Last week, Congress passed the Coronavirus Aid, Relief, and Economic Security Act (CARES Act), a $2 trillion relief package providing emergency assistance and healthcare response for individuals, families and businesses affected by the 2020 coronavirus (COVID-19) pandemic.
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Health plan sponsors should look more closely at a few of the CARES Act details. Through December 31, 2021, CARES allows HSAs to be used for first-dollar telehealth benefits for any condition without disqualifying the high deductible health plan. Telehealth services are already considered an eligible expense for use with a Health Savings Account (HSA). However, previously these expenses cannot be covered until an individual meets a minimum deductible. This is a bit tricky because most of us think that telemedicine costs around $50 per visit. However, many brick-and-mortar providers are moving their visits from in-person to virtual. The fees are discounted from their normal fee-for-service billing – but are substantially higher than the traditional telemedicine vendors have been charging.
Reversing a change made with the Affordable Care Act (ACA), over-the-counter (OTC) items can now be purchased with pre-tax funds from an HSA, FSA or HRA. The CARES Act would allow individuals enrolled in these pre-tax accounts to pay for OTC drugs and medicines without a prescription. This action helps to reduce additional strain from an already overwhelmed healthcare system. This is a permanent change. And menstrual care products have also been added as an eligible expense. Note that depending on plan language, a plan amendment may be needed to allow these expenses to be reimbursed under FSA or HRA plans.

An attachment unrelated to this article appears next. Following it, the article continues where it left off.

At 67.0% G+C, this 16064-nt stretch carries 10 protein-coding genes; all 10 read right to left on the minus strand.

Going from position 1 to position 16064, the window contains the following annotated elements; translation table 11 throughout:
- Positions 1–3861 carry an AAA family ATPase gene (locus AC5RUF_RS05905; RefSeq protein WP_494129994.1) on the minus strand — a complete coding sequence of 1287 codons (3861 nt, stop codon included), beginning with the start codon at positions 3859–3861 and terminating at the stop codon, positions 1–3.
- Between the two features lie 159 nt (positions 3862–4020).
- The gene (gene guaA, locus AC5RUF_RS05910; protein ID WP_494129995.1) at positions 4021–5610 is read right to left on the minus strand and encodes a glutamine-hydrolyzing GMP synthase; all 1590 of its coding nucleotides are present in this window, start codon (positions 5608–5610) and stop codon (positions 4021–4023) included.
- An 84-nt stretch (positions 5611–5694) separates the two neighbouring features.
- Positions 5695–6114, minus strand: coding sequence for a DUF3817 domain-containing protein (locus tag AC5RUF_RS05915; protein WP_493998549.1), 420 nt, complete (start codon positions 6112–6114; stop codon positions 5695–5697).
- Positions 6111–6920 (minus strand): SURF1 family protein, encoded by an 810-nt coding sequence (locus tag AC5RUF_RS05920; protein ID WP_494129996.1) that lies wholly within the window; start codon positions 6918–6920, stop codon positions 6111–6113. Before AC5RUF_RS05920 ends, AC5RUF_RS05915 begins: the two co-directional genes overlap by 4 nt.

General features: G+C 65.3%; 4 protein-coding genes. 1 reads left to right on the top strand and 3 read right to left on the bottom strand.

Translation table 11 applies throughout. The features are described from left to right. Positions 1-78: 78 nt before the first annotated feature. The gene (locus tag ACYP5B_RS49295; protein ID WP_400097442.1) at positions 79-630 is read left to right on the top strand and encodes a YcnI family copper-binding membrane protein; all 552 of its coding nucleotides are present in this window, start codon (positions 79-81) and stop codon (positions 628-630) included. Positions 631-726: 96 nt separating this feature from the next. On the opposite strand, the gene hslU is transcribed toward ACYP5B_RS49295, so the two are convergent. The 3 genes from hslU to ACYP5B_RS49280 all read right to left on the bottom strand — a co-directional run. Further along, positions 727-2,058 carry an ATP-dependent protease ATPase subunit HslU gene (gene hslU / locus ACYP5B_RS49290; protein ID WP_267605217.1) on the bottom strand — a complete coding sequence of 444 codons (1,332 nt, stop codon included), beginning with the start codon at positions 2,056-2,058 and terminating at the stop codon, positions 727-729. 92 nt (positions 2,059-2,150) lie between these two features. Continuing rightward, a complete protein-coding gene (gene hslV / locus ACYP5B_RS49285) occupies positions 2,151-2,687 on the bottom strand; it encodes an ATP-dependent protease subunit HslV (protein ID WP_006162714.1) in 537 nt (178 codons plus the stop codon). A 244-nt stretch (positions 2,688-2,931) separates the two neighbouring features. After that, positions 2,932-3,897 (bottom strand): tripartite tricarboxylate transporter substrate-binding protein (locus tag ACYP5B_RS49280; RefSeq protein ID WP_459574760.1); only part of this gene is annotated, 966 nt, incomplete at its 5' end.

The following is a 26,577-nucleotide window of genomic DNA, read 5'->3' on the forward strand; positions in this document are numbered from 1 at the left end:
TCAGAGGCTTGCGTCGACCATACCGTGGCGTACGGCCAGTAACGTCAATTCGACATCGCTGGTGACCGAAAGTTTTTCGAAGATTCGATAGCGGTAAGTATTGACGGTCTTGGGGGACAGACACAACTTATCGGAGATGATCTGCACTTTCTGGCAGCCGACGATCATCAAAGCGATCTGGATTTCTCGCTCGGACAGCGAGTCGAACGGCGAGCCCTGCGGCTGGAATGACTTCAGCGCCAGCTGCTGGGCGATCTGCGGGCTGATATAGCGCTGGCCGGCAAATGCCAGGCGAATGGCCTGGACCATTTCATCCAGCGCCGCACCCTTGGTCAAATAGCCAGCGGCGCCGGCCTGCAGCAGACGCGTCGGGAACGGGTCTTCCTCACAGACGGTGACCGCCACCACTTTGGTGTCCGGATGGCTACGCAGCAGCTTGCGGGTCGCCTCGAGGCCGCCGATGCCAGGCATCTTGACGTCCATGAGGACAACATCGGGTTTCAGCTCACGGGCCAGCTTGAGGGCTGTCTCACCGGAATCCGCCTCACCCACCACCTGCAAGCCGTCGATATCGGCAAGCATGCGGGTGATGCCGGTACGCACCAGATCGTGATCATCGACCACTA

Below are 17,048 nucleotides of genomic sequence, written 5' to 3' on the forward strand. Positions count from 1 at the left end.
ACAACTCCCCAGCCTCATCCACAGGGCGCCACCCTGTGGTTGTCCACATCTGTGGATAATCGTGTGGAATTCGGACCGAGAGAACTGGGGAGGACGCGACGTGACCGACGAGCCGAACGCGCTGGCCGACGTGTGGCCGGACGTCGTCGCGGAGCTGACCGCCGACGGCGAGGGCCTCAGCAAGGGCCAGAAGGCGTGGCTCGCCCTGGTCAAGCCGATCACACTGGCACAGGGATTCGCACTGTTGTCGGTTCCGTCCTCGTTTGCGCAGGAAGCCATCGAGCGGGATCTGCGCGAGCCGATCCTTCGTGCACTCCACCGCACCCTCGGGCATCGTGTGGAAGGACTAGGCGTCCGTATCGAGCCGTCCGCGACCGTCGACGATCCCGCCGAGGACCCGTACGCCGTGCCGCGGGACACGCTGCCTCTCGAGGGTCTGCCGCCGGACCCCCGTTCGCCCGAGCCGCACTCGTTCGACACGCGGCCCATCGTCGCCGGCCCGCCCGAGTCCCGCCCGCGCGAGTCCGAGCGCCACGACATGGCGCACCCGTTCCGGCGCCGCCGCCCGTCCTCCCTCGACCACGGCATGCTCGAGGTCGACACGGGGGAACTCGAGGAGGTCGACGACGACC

Another thing to note is that while HSAs can’t be used to pay employer-provided insurance premiums, they can be used by unemployed folks to pay premiums on an independent policy or on coverage through COBRA (The Consolidated Omnibus Budget Reconciliation Act of 1985), which generally provides for extended employer-provided health insurance for employees who have been laid off and would lose their health coverage.
Under ACA rules, termination of employer-provided group insurance is a qualifying event that would permit enrollment in a Marketplace exchange plan. However, even if you didn’t have a loss of coverage, as of this writing, the following states have added a new open enrollment option due to COVID-19:
- District of Columbia
- New York
- Rhode Island
Viewpoints from Craig Hasday
The rules are changing so quickly, and most, if not all changes are pro-consumer. These are stressful times and the rules as we have known them are changing. We are here to help. Just ask us.
President, National Employee Benefits Practice